I spotted a sign once that read, “Hire a teenager now, while they still know everything.”
When you consider those aged 15 – 24 are the most likely of all groups to face unemployment, and that we’re the most likely of all industries to give them a job, you know how much time and resources are involved in helping our young workers realise they have a lot to learn!
Unfortunately, we have seen media coverage over the past week which calls into question the number of junior employees in retail and fast food workplaces.
But these very jobs, and the employers who create them, play a crucial role in developing the future employability of our nation’s teenagers.
Because of measures like junior rates in modern awards, you can afford to hire teenagers who may not have any work experience or demonstrable skills in a working environment, but who are keen for their first gig – whether it be flipping burgers, serving customers, running errands or mopping floors.
But on the flipside, these enthusiastic, fun-loving youngsters are just as important for teaching us as well.
There isn’t a retailer in this country who won’t be affected by the way this generation is changing consumer behaviour and expectations, as they step up as the largest buying demographic in history. So, you’d better be prepared!
They have different aspirations, social values and expectations for corporate activism. They have a greater sense of participation, connection and ownership in the brands they support.These young workers are the most complex, and most powerful, shoppers in history, who do everything in a constant state of partial attention. And they don’t know what it’s like not to have a smartphone in their hand.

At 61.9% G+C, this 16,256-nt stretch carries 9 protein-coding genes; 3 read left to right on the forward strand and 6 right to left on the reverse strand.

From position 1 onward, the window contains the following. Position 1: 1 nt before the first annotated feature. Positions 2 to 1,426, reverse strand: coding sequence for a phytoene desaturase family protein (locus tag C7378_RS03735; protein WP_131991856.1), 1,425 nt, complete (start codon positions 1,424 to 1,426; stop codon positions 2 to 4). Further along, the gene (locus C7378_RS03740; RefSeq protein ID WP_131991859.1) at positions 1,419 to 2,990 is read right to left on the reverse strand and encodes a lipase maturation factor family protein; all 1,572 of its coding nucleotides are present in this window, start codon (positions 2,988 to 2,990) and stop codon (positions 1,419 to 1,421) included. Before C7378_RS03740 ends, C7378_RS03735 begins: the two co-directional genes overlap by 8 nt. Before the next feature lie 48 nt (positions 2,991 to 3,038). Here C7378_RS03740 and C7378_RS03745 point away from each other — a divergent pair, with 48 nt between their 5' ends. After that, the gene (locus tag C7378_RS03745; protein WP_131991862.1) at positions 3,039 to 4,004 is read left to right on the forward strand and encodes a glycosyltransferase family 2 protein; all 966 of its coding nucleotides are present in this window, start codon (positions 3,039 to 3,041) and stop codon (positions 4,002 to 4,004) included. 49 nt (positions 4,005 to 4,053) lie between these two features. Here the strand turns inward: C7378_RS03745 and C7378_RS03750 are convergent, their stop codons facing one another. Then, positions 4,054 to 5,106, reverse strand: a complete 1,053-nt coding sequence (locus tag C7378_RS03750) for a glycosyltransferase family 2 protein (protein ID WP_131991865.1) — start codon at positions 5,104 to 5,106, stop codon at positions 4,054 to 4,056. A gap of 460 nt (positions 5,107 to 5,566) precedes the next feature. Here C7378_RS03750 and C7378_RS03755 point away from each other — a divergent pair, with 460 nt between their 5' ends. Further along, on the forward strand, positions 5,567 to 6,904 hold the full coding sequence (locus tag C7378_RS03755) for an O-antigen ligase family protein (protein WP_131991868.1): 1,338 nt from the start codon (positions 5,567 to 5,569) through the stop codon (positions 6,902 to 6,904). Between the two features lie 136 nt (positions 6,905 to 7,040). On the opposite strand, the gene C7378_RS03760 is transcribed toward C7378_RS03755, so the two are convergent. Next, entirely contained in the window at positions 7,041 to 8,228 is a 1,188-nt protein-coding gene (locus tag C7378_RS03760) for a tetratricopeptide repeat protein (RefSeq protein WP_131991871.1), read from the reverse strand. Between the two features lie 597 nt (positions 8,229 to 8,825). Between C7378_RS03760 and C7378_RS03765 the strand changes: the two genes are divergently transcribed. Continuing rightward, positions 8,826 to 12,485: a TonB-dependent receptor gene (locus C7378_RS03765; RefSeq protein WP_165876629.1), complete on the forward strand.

We’ve seen some incredible innovations in our sector over the past couple of years, many of which have been driven by team-members who were barely out of high school, but who’d landed roles in really supportive workplaces where everyone’s views are embraced.
Because at the end of the day, retail and young people just go together!
Retail is fun, it has to be innovative, there are plenty of flexible options for those balancing school (and young social lives), and it’s an environment where creativity thrives.